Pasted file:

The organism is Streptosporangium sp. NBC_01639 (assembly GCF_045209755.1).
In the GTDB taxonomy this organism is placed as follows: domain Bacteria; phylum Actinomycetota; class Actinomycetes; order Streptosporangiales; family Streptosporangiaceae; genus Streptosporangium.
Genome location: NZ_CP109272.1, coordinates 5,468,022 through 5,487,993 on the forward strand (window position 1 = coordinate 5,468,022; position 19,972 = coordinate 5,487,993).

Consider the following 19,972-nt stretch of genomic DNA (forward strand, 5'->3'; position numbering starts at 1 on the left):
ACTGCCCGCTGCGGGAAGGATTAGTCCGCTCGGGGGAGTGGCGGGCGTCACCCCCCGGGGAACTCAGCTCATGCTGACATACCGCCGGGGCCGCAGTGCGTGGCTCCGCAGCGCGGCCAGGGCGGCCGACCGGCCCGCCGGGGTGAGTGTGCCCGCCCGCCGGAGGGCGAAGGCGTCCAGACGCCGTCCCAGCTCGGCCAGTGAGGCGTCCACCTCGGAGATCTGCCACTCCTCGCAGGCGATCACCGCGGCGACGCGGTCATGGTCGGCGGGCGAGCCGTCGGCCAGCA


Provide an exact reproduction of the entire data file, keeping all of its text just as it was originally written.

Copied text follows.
The organism is Streptosporangium sp. NBC_01639 (assembly GCF_045209755.1).
In the GTDB taxonomy this organism is placed as follows: domain Bacteria; phylum Actinomycetota; class Actinomycetes; order Streptosporangiales; family Streptosporangiaceae; genus Streptosporangium.
Genome location: NZ_CP109272.1, coordinates 5,468,022 through 5,487,993 on the forward strand (window position 1 = coordinate 5,468,022; position 19,972 = coordinate 5,487,993).

Consider the following 19,972-nt stretch of genomic DNA (forward strand, 5'->3'; position numbering starts at 1 on the left):
ACTGCCCGCTGCGGGAAGGATTAGTCCGCTCGGGGGAGTGGCGGGCGTCACCCCCCGGGGAACTCAGCTCATGCTGACATACCGCCGGGGCCGCAGTGCGTGGCTCCGCAGCGCGGCCAGGGCGGCCGACCGGCCCGCCGGGGTGAGTGTGCCCGCCCGCCGGAGGGCGAAGGCGTCCAGACGCCGTCCCAGCTCGGCCAGTGAGGCGTCCACCTCGGAGATCTGCCACTCCTCGCAGGCGATCACCGCGGCGACGCGGTCATGGTCGGCGGGCGAGCCGTCGGCCAGCA